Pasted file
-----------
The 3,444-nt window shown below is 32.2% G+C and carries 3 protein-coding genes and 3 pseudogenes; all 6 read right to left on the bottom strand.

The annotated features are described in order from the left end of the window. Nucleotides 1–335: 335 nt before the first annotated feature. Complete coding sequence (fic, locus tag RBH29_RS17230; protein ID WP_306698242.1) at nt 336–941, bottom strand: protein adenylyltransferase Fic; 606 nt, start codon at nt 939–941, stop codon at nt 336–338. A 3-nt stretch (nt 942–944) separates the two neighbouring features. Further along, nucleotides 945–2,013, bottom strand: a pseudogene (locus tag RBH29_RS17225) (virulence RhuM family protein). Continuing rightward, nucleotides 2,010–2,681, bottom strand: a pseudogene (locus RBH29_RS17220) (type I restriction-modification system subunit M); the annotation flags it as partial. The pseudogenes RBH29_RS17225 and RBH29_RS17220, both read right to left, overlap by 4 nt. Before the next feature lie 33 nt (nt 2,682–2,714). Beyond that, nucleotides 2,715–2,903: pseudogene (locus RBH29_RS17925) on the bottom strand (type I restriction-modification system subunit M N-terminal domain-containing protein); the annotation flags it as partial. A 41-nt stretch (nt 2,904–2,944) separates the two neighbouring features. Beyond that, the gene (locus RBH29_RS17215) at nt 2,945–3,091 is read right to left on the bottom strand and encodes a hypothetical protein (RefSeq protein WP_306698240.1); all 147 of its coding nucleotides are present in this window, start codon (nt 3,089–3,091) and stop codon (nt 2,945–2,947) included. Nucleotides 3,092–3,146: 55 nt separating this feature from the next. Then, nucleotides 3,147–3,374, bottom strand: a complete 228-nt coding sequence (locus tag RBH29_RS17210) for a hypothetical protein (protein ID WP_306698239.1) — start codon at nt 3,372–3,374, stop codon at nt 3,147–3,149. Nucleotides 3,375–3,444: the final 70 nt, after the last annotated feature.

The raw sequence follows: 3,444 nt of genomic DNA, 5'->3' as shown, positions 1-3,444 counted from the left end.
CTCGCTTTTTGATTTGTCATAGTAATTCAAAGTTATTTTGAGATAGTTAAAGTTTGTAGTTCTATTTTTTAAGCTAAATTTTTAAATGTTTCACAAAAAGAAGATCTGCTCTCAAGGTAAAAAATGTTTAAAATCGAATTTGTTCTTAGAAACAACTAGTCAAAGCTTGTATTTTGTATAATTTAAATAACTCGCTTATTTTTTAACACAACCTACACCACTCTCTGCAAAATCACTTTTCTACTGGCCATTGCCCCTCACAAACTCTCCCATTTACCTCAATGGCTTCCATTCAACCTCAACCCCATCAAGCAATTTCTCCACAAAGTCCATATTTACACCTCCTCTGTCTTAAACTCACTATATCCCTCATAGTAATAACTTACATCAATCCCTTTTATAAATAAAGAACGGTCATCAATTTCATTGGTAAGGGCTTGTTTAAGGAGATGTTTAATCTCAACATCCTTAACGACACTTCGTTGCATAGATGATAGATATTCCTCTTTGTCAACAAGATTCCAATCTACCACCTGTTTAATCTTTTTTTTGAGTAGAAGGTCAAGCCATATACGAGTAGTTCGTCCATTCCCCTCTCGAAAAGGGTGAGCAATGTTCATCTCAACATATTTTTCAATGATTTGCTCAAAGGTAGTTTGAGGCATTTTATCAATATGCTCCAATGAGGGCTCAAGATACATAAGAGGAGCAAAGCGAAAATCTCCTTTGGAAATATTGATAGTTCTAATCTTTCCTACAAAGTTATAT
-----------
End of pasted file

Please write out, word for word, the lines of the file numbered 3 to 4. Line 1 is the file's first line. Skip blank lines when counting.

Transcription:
The raw sequence follows: 3,444 nt of genomic DNA, 5'->3' as shown, positions 1-3,444 counted from the left end.
CTCGCTTTTTGATTTGTCATAGTAATTCAAAGTTATTTTGAGATAGTTAAAGTTTGTAGTTCTATTTTTTAAGCTAAATTTTTAAATGTTTCACAAAAAGAAGATCTGCTCTCAAGGTAAAAAATGTTTAAAATCGAATTTGTTCTTAGAAACAACTAGTCAAAGCTTGTATTTTGTATAATTTAAATAACTCGCTTATTTTTTAACACAACCTACACCACTCTCTGCAAAATCACTTTTCTACTGGCCATTGCCCCTCACAAACTCTCCCATTTACCTCAATGGCTTCCATTCAACCTCAACCCCATCAAGCAATTTCTCCACAAAGTCCATATTTACACCTCCTCTGTCTTAAACTCACTATATCCCTCATAGTAATAACTTACATCAATCCCTTTTATAAATAAAGAACGGTCATCAATTTCATTGGTAAGGGCTTGTTTAAGGAGATGTTTAATCTCAACATCCTTAACGACACTTCGTTGCATAGATGATAGATATTCCTCTTTGTCAACAAGATTCCAATCTACCACCTGTTTAATCTTTTTTTTGAGTAGAAGGTCAAGCCATATACGAGTAGTTCGTCCATTCCCCTCTCGAAAAGGGTGAGCAATGTTCATCTCAACATATTTTTCAATGATTTGCTCAAAGGTAGTTTGAGGCATTTTATCAATATGCTCCAATGAGGGCTCAAGATACATAAGAGGAGCAAAGCGAAAATCTCCTTTGGAAATATTGATAGTTCTAATCTTTCCTACAAAGTTATAT